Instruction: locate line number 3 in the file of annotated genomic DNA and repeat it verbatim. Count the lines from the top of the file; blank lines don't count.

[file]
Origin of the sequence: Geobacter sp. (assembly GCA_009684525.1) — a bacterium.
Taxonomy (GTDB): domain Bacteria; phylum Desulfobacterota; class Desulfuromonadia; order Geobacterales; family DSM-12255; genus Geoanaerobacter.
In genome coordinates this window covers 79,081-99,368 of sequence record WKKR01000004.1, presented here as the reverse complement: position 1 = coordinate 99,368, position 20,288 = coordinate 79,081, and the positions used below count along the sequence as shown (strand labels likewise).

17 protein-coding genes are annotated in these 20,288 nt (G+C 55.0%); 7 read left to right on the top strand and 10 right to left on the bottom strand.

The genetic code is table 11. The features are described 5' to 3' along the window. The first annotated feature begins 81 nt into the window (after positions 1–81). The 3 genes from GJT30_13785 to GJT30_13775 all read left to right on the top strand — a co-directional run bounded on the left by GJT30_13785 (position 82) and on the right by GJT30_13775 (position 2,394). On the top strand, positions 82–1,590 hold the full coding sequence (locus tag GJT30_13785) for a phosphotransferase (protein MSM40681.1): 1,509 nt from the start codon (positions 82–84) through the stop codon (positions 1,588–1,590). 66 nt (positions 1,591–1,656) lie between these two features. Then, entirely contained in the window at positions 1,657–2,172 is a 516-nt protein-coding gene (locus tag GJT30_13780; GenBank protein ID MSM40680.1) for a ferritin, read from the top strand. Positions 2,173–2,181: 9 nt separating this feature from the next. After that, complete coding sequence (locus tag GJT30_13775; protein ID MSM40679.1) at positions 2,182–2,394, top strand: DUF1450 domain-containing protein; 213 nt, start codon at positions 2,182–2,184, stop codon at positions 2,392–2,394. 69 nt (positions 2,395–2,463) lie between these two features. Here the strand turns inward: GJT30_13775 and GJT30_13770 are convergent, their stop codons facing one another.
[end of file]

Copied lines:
In genome coordinates this window covers 79,081-99,368 of sequence record WKKR01000004.1, presented here as the reverse complement: position 1 = coordinate 99,368, position 20,288 = coordinate 79,081, and the positions used below count along the sequence as shown (strand labels likewise).